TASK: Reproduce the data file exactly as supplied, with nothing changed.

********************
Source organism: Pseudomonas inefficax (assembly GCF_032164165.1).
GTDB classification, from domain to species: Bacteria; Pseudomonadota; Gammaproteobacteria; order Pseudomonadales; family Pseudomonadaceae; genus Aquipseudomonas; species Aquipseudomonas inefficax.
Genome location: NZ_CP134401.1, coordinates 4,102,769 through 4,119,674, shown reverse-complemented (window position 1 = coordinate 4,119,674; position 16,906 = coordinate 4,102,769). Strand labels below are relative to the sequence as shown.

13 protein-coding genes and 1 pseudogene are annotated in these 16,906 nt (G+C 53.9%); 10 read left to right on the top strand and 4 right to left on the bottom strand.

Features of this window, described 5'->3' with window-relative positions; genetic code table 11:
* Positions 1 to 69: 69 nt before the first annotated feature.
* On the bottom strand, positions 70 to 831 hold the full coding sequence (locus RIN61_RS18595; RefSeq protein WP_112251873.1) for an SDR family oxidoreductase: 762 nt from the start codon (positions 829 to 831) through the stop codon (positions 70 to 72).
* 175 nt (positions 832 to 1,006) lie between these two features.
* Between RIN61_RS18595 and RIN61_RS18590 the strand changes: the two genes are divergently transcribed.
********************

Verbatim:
Source organism: Pseudomonas inefficax (assembly GCF_032164165.1).
GTDB classification, from domain to species: Bacteria; Pseudomonadota; Gammaproteobacteria; order Pseudomonadales; family Pseudomonadaceae; genus Aquipseudomonas; species Aquipseudomonas inefficax.
Genome location: NZ_CP134401.1, coordinates 4,102,769 through 4,119,674, shown reverse-complemented (window position 1 = coordinate 4,119,674; position 16,906 = coordinate 4,102,769). Strand labels below are relative to the sequence as shown.

13 protein-coding genes and 1 pseudogene are annotated in these 16,906 nt (G+C 53.9%); 10 read left to right on the top strand and 4 right to left on the bottom strand.

Features of this window, described 5'->3' with window-relative positions; genetic code table 11:
* Positions 1 to 69: 69 nt before the first annotated feature.
* On the bottom strand, positions 70 to 831 hold the full coding sequence (locus RIN61_RS18595; RefSeq protein WP_112251873.1) for an SDR family oxidoreductase: 762 nt from the start codon (positions 829 to 831) through the stop codon (positions 70 to 72).
* 175 nt (positions 832 to 1,006) lie between these two features.
* Between RIN61_RS18595 and RIN61_RS18590 the strand changes: the two genes are divergently transcribed.